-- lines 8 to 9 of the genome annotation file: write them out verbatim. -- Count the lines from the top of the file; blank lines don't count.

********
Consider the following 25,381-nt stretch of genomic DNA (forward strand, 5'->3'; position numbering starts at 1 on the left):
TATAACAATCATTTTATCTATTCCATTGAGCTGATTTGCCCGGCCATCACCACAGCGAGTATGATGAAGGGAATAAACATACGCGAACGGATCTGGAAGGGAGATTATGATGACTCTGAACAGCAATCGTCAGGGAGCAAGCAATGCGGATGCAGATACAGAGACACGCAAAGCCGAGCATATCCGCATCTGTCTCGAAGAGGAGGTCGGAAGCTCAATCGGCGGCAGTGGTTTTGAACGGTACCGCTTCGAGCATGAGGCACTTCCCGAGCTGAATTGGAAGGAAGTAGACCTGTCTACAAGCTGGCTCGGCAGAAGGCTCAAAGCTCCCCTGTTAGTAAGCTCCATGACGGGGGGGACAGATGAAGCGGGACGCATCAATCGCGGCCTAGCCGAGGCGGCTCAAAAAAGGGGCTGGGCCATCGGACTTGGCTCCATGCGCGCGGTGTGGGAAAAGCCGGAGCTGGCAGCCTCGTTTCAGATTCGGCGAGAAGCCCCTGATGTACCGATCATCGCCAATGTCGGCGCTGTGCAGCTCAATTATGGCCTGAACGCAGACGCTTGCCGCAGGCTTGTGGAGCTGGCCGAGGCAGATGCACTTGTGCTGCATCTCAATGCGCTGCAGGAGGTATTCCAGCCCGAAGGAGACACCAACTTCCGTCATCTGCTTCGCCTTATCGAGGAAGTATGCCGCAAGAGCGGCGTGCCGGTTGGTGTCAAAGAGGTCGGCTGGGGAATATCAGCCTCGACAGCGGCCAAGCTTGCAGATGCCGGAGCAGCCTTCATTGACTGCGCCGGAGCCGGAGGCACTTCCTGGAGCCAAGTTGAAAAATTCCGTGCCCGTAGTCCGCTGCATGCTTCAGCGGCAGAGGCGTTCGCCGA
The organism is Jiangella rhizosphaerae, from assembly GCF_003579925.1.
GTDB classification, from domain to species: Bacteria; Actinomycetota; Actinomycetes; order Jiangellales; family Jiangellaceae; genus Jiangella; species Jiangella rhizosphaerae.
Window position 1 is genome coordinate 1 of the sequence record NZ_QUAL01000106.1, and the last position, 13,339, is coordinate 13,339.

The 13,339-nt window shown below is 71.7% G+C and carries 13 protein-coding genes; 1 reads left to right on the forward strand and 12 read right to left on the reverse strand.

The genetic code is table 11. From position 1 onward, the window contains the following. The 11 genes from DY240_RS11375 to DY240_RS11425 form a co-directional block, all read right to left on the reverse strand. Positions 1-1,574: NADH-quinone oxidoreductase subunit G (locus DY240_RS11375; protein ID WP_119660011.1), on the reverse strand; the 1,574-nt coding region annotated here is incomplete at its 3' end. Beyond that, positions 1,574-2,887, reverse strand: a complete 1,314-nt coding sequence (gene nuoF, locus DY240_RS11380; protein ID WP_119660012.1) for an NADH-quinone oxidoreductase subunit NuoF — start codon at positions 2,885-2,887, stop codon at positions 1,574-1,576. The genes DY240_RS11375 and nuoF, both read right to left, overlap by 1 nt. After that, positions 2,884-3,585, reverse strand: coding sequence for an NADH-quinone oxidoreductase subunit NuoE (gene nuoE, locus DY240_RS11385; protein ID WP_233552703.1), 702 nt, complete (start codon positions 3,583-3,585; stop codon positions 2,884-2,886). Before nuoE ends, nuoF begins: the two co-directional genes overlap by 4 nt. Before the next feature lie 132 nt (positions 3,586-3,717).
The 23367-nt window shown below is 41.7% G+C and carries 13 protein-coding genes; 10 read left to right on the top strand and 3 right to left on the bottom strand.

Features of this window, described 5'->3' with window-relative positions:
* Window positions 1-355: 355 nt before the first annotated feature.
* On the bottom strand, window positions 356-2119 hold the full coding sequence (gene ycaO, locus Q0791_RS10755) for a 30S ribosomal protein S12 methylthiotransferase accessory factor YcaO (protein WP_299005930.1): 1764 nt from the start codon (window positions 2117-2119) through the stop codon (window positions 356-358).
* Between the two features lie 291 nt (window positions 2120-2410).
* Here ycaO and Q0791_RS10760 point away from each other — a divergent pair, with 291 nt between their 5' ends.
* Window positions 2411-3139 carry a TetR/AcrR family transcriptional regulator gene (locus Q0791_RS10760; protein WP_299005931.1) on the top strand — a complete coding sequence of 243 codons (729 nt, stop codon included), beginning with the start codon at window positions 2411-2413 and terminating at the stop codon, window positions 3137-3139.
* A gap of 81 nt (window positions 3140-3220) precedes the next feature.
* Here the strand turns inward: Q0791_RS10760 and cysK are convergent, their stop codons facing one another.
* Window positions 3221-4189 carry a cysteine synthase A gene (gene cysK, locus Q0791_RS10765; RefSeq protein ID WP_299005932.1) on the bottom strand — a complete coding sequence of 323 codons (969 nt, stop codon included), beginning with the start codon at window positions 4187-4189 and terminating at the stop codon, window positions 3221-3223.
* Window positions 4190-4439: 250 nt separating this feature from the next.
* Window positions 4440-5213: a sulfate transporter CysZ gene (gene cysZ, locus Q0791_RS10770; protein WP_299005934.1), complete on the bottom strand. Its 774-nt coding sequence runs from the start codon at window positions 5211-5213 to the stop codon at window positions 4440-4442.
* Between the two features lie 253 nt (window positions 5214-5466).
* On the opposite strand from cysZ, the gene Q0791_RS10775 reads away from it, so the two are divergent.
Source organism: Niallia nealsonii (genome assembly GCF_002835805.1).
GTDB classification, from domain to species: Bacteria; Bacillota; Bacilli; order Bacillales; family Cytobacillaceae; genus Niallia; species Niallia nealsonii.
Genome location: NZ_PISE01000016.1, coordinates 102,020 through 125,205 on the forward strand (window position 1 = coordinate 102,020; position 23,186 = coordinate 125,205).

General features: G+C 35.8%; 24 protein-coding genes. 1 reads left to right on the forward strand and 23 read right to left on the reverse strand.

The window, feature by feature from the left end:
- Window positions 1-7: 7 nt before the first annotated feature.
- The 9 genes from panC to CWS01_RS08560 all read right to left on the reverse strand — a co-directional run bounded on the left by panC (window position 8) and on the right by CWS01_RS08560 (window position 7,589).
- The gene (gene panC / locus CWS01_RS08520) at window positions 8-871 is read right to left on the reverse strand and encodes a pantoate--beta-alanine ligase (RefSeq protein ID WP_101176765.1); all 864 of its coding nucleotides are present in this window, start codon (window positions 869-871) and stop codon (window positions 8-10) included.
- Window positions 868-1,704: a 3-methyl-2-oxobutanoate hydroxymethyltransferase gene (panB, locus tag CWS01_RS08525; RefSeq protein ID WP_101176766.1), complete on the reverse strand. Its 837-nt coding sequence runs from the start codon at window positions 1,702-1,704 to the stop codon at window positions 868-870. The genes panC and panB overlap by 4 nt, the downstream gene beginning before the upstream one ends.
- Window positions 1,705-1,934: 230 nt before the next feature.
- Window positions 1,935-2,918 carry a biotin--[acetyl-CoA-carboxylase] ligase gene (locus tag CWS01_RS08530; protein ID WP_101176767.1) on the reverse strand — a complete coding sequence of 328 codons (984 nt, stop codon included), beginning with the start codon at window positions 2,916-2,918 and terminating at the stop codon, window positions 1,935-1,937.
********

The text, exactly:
The 23367-nt window shown below is 41.7% G+C and carries 13 protein-coding genes; 10 read left to right on the top strand and 3 right to left on the bottom strand.

Features of this window, described 5'->3' with window-relative positions: